In addition, people with this type of anorexia nervosa have a lower body weight; whereas people with bulimia nervosa tend to have fluctuating body weight closer to the healthy weight range for their age and height.
Long-term risks of ongoing anorexia nervosa
Untreated and ongoing anorexia nervosa can cause problems including:
- weakened bones (osteoporosis)
- slowed growth (in young people)
- disorders of the bowel and gut
- problems with concentration and thinking
- problems with decision-making
- social, emotional and educational problems.
Treatment of anorexia nervosa
Research is continuing into which treatment for anorexia nervosa might be most effective. There is no single treatment method that suits everyone. Evidence suggests that treatment will help most people to recover from the condition.
Evidence also suggests that it is best to get treatment started as early as possible, and that using a team of professionals with expertise in different fields is the best approach.
Once anorexia nervosa is diagnosed, your doctor will organise a team to help you on your way to recovery. This might include establishing a healthcare team of different professionals such as:
- a psychiatrist
- a psychologist
- a dietician
- a family therapist
- a social worker
- an occupational therapist.
Treatment needs to address both physical and psychological health. Common approaches include:
- Family Based Treatment (FBT) – FBT has been shown to be the most effective treatment for children and adolescents. FBT is an approach in which the whole family works together to fight against the eating disorder, and to support you in regaining control of your life
- Cognitive Behaviour Therapy (CBT) – CBT works on changing the unhelpful thoughts and behaviours that are causing and maintaining the eating disorder. This is the most researched and recommended treatment for adults. Your healthcare professionals will work with you to help you work out the links between your thinking, your emotional response and your eating behaviour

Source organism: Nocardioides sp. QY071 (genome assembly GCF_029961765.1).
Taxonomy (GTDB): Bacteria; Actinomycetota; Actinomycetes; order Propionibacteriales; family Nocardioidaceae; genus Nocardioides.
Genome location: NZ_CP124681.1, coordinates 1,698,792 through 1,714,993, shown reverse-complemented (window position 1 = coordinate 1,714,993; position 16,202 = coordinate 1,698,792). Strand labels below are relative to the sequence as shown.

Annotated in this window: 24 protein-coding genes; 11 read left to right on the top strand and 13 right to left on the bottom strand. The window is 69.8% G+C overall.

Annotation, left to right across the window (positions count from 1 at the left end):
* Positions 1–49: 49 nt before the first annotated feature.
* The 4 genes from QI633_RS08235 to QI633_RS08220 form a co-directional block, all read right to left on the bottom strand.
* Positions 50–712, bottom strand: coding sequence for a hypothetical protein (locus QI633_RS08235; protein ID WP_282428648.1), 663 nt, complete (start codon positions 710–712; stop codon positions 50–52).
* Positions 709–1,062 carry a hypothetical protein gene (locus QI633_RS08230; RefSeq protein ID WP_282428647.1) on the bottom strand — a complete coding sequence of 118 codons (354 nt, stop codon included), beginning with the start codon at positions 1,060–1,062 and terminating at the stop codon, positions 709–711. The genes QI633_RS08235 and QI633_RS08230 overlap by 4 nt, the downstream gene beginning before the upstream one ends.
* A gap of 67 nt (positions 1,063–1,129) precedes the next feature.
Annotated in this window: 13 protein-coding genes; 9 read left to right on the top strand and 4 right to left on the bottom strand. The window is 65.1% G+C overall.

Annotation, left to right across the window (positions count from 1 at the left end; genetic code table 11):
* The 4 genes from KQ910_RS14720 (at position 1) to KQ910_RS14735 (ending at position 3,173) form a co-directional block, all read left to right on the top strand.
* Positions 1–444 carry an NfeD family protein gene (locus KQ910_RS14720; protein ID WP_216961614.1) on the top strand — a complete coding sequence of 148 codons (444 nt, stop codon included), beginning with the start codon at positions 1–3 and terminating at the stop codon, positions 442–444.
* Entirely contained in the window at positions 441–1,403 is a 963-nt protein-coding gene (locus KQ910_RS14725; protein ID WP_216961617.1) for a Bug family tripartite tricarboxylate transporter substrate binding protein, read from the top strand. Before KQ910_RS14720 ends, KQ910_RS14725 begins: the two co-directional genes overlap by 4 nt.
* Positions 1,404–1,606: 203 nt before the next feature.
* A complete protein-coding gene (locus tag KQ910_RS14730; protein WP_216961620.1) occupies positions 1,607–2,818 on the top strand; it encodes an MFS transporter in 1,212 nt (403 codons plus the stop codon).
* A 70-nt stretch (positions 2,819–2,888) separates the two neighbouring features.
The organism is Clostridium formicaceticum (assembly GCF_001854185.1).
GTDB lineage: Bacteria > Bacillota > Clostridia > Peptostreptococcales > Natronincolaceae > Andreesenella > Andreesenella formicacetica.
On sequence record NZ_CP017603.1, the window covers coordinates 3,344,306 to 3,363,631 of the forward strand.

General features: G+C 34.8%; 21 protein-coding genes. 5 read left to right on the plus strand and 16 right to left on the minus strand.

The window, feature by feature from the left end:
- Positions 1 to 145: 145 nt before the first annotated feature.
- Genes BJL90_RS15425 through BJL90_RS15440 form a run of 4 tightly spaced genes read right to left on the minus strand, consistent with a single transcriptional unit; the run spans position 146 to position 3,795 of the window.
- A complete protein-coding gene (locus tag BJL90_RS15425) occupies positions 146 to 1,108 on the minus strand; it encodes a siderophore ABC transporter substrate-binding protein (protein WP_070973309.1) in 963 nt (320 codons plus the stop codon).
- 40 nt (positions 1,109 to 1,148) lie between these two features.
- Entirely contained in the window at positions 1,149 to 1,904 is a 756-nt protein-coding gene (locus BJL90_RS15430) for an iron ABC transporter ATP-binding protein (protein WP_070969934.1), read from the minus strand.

- support groups – can be helpful but do not replace treatment from healthcare professionals
- other treatment options such as medications and supplements to help strengthen your bones and, in some cases, medication prescribed by a doctor to support your mental health (for example, antidepressants).
The aims of treatment include:
- restoring your healthy weight
- reversing any effects of malnutrition
- making sure you are physically safe and healthy
- making sure you are mentally healthy.
Most people with anorexia nervosa are treated outside a hospital setting. However, if the condition is severe, temporary treatment in a hospital might be needed. Outpatient treatment and day programs can also be very helpful in supporting people as they make changes to behavioural, thinking and eating patterns.
People with anorexia nervosa who have also experienced physical, emotional or sexual abuse are encouraged to seek help for the trauma they have experienced, as well as their eating disorder.
Where to get help
- In an emergency, always call triple zero (000)
- A GP with experience supporting people with an eating disorder
- . Tel. – support from Monday to Friday 9.30 am to 4.30 pm
- Community health centre
- . Tel.
- . Tel.
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- . Tel. 1800 ED HOPE () – support from Monday to Friday 8 am to 9 pm (except public holidays)
- , 2011, National Eating Disorders Collaboration.
- , 2015, Your Health in Mind, The Royal Australian and New Zealand College of Psychiatrists.
- , Butterfly Foundation for Eating Disorders.
- Aigner M, Treasure J, Kaye W, et al. 2011, ‘’, The World Journal of Biological Psychiatry, vol. 12, no. 6, pp. 400–443.